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Interview with William Katt

HOLLYWOOD - When he was asked to play the Sundance Kid in "Butch and Sundance: The Early Days," William Katt knew there was one thing he did not want to do. He did not want to see "Butch Cassidy and the Sundance Kid." He hadn't seen it when it came out in 1969, and he wasn't going to see it now: "I must have been doing something else in 1969. And now if I wanted to play Sundance, I wanted to be free to go at it without preconceptions, without the Robert Redford performance in my head."

There is a certain logic there. Actors in sequels might reasonably want to see the first picture, to match their performances to a style already established. But what do you do about a 'prequel' - Hollywood's word for a new genre of movies about what happened before the original movie began? In some complex metaphysical way, it is now up to the Redford performance to flow naturally out of "Butch and Sundance: The Early Days."

Katt is a very serious young man, 28 years old, complaining that he looks younger: "Most of the important leading ladies are in their 30s. I look too young to play opposite them. I can play younger roles, college or high school, but for how much longer? I'll just have to hold on." His famous high school role - "the first role I began to make a name with" - was as the curly-haired kid in "Carrie," the one who asked Sissy Spacek out for a date and was one of the many victims of Carrie's telekinetic rage. Their real-life relationship has turned out better; Spacek is his next-door neighbor.

Sitting in an office at 20th Century-Fox, sipping coffee, Katt analyzes his career like a professional athlete: "I like to spend as much time on the stage as possible. I don't do a regular TV series because I don't want to be overexposed. I try to cover myself, to have another movie under way before the last one comes out. I've been able to just scrape by, holding out for good parts instead of taking anything. I'm thinking about a career that should mean something 30 years from now. But I'm not too upset about a picture that flops; the important thing is to also do pictures that don't flop. Even Bogart was in a lot of crap everyone has forgotten by now."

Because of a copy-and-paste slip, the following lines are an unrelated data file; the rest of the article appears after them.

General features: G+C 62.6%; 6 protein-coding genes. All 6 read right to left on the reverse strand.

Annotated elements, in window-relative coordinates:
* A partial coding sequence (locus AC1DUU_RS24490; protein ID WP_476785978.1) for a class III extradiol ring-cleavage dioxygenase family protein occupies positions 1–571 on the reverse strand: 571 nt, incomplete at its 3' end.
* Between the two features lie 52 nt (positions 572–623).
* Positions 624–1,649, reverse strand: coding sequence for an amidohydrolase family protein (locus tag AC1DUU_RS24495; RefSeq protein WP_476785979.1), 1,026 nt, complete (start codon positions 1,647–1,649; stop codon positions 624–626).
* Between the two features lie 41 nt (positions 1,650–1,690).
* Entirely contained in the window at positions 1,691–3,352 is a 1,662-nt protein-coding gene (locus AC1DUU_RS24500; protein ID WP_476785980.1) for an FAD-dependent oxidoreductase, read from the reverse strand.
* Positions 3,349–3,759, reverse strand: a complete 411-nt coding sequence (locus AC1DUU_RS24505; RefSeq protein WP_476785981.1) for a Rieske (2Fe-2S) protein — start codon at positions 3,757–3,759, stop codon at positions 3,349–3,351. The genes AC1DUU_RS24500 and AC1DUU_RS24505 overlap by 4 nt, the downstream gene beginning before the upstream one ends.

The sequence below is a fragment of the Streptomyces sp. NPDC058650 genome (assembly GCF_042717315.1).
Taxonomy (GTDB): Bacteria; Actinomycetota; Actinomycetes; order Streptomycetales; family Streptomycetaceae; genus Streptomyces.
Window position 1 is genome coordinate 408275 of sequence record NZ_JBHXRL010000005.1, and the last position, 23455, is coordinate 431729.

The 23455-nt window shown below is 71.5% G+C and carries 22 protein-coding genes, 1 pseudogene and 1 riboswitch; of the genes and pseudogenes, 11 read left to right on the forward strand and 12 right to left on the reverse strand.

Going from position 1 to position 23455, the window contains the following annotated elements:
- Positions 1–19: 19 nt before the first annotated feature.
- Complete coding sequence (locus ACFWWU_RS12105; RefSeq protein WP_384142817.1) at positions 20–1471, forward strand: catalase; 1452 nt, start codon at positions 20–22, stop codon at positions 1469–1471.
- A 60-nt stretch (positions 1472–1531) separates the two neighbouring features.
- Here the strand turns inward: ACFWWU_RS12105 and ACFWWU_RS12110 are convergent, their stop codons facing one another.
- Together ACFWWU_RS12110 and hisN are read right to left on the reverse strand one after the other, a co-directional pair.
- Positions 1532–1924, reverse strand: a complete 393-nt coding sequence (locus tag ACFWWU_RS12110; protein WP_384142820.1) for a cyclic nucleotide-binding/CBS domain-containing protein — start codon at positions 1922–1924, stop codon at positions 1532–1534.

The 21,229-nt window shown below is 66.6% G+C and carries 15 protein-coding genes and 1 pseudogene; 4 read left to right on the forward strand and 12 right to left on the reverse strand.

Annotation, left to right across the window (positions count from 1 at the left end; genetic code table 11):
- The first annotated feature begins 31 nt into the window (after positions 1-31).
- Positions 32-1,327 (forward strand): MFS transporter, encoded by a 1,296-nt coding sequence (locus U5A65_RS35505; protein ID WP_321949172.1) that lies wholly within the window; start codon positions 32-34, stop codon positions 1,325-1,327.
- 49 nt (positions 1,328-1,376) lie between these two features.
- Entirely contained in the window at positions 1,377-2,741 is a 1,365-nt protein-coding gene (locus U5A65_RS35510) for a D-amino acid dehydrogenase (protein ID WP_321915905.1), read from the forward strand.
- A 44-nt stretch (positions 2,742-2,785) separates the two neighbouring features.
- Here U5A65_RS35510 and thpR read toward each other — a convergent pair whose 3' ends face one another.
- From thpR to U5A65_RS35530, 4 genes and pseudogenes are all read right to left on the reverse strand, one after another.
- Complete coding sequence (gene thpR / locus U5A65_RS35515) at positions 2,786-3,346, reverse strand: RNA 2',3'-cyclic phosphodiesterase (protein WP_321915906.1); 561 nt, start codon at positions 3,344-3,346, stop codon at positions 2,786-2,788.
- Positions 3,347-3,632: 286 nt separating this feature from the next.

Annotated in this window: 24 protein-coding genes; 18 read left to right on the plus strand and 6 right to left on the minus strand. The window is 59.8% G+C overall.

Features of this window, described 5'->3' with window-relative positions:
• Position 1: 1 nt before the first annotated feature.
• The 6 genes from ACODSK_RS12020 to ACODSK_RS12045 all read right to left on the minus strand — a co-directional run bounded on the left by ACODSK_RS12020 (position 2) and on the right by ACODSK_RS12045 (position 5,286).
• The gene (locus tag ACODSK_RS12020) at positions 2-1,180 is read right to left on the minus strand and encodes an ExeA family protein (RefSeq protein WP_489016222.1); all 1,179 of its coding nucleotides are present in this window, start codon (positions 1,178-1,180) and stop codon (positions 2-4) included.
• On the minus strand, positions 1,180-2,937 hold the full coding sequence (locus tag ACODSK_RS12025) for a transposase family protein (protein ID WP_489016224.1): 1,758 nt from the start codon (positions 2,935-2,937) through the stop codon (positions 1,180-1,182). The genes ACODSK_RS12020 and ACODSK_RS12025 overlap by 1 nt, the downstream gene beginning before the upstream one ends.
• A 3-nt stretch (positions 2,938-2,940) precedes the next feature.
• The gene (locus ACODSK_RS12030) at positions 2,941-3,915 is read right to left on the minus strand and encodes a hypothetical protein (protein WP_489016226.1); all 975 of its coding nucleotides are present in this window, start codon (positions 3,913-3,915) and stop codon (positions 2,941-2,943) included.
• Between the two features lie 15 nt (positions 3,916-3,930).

Sometimes, though, the flops hurt. He remembers with regret a 1978 movie called "Big Wednesday," directed by John ("The Wind and the Lion") Milius and dealing with the relationships between three surfers. "It was a movie about the passage of time, and how each of the characters grew, or didn't grow," Katt says. "And it was about the feeling of the seasons and their relationship with the sea...a really sensitive, intelligent movie. But the studio didn't know how to sell it. So they decided to punch up the fight scenes, make them more violent, exploit the surfing angle - take the cheap approach. The result was that hardly anyone saw the movie."

His realism about the acting profession runs in the family. His mother is Barbara Hale, who played Della Street for 10 years on the Perry Mason series. And his father is Bill Williams (real name also William Katt) who was a star of the 1940s, went into real estate, and still turns up regularly on Police Woman. "Mom was a bobby soxer," their son explains, Dad was in B Westerns, and they were the ones who told me to think in terms of the long run - not just about next month. To try to age gracefully."